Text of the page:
Apr 6, 2003
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Boka
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Registered: Jul 22, 2002
Location: Brazil
Posts: 1873
Review Date: Apr 2, 2003 Recommend? yes | Price paid: Not Indicated | Rating: 10 

Pros: Resolution, commands, speed
Cons:
USB 1.0, price to brazilian people like me

I love photography since I was a teenager. Now, Iím 30 and still loving it. A year ago, when I was on vacation in NY, me and Daschund spent a part of a Saturday evening discussing about digital photography, something absolutely new for me. At that time I havenít had any contact with this new world. Some months after that, he called me asking if I knew someone interested to buy his Coolpix 5000. Iím became crazy. Made a search thru the Internet and find out that could be a great opportunity. And I bought my first digital camera.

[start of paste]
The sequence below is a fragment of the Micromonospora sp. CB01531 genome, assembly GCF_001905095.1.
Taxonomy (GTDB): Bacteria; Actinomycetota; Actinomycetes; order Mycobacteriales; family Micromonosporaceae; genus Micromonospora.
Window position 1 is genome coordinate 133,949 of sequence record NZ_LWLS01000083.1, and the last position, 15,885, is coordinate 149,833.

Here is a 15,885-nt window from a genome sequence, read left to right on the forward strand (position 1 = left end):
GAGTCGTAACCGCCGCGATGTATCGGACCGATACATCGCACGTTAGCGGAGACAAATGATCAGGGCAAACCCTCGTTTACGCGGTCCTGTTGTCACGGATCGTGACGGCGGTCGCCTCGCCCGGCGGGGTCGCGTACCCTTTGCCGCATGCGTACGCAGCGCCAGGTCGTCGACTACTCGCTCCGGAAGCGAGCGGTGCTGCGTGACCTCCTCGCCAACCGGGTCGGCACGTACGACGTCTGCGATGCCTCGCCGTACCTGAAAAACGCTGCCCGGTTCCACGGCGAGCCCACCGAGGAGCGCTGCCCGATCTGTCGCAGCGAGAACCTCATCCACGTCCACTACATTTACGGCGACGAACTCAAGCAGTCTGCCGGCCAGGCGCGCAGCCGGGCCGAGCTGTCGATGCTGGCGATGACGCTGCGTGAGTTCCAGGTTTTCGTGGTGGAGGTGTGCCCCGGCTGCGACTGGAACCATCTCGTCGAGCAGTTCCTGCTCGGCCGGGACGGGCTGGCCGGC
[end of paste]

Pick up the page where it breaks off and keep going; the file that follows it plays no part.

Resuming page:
In January I was happy with my Coolpix, but it couldnít do all I wanted. So I sold it here in Brazil, making a really great deal. Talking again with Daschund, we decided to change our plans. He wanted to buy a 14n (now he has a Mamiya and a digital back!!! LOL), and I bought his D100, and 2 lenses: a Sigma 28-135 and a Nikon 18-35.

Well, guys, I can tell you Iím completely happy. What a wonderful camera. D100 has a great resolution, allowing you to print in large formats. Itís easy to use. All commands are under your fingertips and is very ready-to-use camera. Just turn it on and shoot! Yes, I know, it has a few ďproblemsĒ, but the D100 is still a great camera. Now I can say I have a great gear. I just only have to learn how to take great pictures. :D


Apr 2, 2003
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Nikon D100

Buy from B&H Photo
Reviews Views Date of last review
21 49369 Dec 11, 2009
Recommended By Average Price
95% of reviewers $1,701.70
Build Quality Rating Price Rating Overall Rating
8.83
8.83
9.1
D100